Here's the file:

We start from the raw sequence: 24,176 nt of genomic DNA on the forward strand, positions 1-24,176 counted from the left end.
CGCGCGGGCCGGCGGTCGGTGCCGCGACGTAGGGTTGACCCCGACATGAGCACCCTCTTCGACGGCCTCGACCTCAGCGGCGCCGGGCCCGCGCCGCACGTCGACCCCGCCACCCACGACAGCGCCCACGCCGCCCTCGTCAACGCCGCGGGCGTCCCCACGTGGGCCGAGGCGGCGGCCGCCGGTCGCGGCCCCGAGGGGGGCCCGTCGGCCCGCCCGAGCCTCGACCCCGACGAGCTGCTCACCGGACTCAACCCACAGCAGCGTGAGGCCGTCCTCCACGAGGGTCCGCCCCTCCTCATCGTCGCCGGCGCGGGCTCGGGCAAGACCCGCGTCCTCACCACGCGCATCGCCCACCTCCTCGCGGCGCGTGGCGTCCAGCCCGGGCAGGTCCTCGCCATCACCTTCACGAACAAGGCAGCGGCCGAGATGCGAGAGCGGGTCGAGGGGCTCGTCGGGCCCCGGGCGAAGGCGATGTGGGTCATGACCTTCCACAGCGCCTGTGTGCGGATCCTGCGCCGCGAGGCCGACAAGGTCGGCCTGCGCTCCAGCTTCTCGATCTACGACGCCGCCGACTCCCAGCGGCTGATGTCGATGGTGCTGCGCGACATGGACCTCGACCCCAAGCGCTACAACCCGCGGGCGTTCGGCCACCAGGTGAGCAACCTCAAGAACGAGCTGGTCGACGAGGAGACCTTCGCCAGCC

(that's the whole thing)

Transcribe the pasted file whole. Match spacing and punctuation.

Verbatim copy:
We start from the raw sequence: 24,176 nt of genomic DNA on the forward strand, positions 1-24,176 counted from the left end.
CGCGCGGGCCGGCGGTCGGTGCCGCGACGTAGGGTTGACCCCGACATGAGCACCCTCTTCGACGGCCTCGACCTCAGCGGCGCCGGGCCCGCGCCGCACGTCGACCCCGCCACCCACGACAGCGCCCACGCCGCCCTCGTCAACGCCGCGGGCGTCCCCACGTGGGCCGAGGCGGCGGCCGCCGGTCGCGGCCCCGAGGGGGGCCCGTCGGCCCGCCCGAGCCTCGACCCCGACGAGCTGCTCACCGGACTCAACCCACAGCAGCGTGAGGCCGTCCTCCACGAGGGTCCGCCCCTCCTCATCGTCGCCGGCGCGGGCTCGGGCAAGACCCGCGTCCTCACCACGCGCATCGCCCACCTCCTCGCGGCGCGTGGCGTCCAGCCCGGGCAGGTCCTCGCCATCACCTTCACGAACAAGGCAGCGGCCGAGATGCGAGAGCGGGTCGAGGGGCTCGTCGGGCCCCGGGCGAAGGCGATGTGGGTCATGACCTTCCACAGCGCCTGTGTGCGGATCCTGCGCCGCGAGGCCGACAAGGTCGGCCTGCGCTCCAGCTTCTCGATCTACGACGCCGCCGACTCCCAGCGGCTGATGTCGATGGTGCTGCGCGACATGGACCTCGACCCCAAGCGCTACAACCCGCGGGCGTTCGGCCACCAGGTGAGCAACCTCAAGAACGAGCTGGTCGACGAGGAGACCTTCGCCAGCC